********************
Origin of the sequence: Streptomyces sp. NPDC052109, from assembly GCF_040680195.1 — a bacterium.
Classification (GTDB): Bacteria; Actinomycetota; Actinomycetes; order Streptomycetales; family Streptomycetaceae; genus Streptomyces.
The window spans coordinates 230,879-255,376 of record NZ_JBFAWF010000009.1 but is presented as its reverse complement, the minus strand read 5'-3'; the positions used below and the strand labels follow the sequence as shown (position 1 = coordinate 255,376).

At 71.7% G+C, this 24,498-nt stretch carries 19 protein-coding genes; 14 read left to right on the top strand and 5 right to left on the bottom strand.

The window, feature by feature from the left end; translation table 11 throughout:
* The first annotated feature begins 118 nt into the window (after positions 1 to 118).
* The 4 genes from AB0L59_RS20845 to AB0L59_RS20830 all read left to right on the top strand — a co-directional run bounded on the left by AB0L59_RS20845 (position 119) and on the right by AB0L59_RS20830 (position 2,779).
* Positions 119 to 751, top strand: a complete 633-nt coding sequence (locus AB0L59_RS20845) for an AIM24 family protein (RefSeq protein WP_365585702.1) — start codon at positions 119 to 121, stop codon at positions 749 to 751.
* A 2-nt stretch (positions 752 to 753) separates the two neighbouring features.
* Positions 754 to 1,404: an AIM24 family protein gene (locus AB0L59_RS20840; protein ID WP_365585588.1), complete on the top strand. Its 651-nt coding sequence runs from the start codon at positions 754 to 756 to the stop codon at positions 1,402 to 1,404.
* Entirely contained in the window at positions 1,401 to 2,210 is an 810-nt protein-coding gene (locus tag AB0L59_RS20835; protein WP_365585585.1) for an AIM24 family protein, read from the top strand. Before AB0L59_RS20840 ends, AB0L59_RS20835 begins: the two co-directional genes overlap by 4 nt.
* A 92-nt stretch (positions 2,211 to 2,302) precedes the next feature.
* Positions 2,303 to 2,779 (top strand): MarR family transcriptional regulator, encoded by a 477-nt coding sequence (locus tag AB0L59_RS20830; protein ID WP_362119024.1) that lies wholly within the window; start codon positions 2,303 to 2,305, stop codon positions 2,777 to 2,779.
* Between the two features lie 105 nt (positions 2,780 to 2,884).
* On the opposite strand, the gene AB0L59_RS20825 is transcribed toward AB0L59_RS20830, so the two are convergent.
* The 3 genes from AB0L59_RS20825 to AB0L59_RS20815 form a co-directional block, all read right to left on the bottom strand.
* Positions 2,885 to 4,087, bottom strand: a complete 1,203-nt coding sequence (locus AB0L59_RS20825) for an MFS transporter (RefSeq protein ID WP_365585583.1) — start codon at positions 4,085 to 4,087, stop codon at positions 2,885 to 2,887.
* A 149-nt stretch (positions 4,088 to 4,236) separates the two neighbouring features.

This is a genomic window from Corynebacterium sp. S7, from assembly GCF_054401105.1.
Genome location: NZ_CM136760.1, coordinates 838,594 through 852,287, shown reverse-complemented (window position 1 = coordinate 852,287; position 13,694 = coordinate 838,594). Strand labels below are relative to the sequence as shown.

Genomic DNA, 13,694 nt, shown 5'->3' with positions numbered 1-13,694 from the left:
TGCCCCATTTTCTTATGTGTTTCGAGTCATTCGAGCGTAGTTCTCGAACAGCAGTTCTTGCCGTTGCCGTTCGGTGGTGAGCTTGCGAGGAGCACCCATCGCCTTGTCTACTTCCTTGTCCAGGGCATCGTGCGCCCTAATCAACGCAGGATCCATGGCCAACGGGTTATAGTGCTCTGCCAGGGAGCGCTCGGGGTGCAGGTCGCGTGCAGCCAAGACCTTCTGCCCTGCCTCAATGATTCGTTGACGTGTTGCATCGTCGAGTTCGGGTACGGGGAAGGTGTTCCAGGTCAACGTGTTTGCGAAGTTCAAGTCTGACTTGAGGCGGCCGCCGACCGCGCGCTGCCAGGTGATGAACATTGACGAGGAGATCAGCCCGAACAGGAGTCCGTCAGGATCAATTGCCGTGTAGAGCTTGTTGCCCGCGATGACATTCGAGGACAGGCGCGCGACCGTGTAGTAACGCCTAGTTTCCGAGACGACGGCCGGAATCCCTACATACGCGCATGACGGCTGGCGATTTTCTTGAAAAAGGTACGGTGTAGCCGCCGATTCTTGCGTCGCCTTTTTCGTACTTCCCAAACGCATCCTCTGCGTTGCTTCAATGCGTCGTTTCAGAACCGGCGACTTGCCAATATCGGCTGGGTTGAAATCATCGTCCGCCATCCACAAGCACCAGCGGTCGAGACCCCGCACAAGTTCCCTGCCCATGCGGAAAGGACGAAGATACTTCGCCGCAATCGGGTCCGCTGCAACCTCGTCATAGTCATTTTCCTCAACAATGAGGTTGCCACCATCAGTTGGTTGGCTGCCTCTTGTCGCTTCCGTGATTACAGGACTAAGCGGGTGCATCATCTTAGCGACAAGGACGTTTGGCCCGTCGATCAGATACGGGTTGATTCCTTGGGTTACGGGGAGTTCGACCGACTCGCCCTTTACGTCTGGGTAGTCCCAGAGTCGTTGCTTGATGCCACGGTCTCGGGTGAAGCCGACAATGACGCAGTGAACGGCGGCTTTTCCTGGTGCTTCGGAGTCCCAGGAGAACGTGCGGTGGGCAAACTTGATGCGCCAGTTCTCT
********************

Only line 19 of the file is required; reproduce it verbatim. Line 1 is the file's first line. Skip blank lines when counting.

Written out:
This is a genomic window from Corynebacterium sp. S7, from assembly GCF_054401105.1.